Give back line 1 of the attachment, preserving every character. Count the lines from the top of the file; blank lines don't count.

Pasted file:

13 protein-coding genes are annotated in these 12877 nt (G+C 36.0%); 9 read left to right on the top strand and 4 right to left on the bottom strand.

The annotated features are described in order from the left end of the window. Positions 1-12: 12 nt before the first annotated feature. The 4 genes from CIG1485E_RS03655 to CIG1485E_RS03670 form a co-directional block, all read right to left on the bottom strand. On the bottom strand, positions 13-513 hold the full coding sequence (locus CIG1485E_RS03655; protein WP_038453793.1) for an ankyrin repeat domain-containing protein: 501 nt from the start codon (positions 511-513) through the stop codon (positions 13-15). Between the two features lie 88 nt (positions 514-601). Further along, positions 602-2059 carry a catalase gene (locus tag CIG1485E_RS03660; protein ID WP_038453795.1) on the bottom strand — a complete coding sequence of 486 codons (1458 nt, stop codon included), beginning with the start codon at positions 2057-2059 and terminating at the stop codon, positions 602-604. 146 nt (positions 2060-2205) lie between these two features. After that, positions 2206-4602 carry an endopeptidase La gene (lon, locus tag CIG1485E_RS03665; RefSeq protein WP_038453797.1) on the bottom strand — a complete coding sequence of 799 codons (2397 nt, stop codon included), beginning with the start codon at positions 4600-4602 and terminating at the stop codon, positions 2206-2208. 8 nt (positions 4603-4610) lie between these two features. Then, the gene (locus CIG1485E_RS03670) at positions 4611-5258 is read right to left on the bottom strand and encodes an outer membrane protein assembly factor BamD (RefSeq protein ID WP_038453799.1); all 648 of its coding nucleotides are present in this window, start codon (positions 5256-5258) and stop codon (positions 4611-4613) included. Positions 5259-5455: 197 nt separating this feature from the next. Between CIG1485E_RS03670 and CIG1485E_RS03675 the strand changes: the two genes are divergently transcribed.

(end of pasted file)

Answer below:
13 protein-coding genes are annotated in these 12877 nt (G+C 36.0%); 9 read left to right on the top strand and 4 right to left on the bottom strand.